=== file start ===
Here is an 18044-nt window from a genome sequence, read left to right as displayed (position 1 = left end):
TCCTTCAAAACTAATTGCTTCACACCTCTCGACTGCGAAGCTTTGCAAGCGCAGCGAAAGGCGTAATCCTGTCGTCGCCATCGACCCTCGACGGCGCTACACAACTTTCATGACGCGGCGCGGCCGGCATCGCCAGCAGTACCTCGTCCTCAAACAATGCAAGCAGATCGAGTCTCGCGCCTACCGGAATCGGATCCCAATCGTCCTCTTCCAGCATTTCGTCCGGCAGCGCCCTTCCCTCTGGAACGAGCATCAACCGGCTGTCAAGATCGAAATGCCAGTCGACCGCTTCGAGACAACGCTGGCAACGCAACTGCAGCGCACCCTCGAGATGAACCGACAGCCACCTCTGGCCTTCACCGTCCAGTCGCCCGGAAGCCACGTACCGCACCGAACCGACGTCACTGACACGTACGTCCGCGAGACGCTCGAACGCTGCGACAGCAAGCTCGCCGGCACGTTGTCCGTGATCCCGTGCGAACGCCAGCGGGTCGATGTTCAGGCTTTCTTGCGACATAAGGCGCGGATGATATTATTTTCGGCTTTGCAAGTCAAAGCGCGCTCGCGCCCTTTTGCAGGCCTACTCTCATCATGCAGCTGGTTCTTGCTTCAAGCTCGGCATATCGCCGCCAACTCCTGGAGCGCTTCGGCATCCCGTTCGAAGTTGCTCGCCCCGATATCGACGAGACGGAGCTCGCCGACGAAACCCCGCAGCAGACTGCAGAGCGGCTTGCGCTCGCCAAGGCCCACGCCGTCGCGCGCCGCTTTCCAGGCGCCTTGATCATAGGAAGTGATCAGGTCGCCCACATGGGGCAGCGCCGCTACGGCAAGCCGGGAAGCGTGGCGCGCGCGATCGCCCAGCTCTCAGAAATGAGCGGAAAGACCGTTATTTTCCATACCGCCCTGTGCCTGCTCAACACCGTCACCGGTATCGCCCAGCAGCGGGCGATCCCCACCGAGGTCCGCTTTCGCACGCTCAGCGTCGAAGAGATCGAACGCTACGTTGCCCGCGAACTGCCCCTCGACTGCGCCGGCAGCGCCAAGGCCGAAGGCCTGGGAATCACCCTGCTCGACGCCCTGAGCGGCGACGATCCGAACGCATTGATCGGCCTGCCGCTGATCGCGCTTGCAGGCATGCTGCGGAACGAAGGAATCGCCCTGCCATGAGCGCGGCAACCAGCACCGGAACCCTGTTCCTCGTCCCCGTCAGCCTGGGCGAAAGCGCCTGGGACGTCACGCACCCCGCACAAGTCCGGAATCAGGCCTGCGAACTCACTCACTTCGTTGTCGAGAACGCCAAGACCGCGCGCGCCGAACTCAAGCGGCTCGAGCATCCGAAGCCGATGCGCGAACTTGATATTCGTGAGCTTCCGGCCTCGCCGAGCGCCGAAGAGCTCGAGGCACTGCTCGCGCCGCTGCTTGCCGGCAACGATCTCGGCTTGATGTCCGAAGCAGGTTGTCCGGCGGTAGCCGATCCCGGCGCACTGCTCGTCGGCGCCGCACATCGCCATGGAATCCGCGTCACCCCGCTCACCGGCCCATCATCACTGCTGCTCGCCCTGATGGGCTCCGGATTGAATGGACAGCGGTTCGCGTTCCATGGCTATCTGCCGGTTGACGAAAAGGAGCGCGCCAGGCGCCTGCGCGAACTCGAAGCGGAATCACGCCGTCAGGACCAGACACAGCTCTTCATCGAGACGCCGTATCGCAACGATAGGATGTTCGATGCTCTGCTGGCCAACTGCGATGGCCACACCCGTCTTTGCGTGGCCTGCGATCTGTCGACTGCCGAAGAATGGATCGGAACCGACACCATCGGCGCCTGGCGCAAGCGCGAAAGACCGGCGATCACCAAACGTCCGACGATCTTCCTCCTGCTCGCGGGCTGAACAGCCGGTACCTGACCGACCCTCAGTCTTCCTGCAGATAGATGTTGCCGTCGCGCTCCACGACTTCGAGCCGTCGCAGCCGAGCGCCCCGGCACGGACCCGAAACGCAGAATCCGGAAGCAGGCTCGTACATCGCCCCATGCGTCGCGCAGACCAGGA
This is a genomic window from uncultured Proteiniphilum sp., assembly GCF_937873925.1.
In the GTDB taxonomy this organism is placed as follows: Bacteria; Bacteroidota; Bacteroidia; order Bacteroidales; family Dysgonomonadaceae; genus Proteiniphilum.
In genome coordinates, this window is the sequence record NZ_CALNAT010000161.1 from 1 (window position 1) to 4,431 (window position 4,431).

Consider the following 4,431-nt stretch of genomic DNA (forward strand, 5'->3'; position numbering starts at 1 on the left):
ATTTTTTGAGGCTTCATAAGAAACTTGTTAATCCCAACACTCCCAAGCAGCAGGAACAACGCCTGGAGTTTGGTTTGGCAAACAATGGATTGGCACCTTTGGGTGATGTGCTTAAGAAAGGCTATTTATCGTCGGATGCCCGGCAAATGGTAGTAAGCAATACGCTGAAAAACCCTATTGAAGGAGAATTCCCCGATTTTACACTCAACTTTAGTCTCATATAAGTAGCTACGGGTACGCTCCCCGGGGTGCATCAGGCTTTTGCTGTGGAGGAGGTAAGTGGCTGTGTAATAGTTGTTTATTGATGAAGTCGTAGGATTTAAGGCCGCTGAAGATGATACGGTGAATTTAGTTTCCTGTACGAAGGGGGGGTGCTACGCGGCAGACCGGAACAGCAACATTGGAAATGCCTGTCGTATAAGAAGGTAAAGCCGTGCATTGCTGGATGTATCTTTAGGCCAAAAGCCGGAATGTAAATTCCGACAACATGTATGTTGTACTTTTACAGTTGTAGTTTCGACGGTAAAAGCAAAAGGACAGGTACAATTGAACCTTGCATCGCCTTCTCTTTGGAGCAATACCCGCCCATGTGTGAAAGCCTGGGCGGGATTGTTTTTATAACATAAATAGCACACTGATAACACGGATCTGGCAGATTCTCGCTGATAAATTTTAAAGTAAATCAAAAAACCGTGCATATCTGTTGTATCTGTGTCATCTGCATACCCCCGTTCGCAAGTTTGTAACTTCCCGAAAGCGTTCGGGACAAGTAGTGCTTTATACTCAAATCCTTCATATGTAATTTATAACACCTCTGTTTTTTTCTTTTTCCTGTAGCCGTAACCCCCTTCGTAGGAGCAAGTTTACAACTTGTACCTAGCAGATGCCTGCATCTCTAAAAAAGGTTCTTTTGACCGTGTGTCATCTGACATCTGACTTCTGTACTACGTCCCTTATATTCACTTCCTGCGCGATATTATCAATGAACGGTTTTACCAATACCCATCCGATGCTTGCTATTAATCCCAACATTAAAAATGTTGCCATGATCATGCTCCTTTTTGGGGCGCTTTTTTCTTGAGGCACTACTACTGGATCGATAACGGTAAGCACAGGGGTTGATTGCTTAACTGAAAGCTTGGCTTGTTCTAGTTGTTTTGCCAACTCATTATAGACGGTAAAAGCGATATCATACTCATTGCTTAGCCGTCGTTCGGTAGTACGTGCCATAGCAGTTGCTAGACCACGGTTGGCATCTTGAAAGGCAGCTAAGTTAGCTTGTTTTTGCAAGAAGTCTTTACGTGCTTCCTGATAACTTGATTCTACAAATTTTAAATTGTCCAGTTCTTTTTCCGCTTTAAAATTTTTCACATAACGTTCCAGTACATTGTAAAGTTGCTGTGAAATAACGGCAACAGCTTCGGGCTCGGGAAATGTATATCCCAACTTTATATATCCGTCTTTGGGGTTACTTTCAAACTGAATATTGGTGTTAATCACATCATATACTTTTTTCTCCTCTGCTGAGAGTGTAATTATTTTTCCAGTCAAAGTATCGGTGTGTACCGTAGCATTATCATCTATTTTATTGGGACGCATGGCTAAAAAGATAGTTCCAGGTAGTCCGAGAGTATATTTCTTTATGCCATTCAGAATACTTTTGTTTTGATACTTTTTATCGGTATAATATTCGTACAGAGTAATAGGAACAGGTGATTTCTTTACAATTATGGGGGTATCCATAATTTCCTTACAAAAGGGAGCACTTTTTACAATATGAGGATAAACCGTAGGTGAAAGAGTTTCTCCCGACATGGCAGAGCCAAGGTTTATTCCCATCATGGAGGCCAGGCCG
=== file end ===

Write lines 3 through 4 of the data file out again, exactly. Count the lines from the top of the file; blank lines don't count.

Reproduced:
This is a genomic window from uncultured Proteiniphilum sp., assembly GCF_937873925.1.
In the GTDB taxonomy this organism is placed as follows: Bacteria; Bacteroidota; Bacteroidia; order Bacteroidales; family Dysgonomonadaceae; genus Proteiniphilum.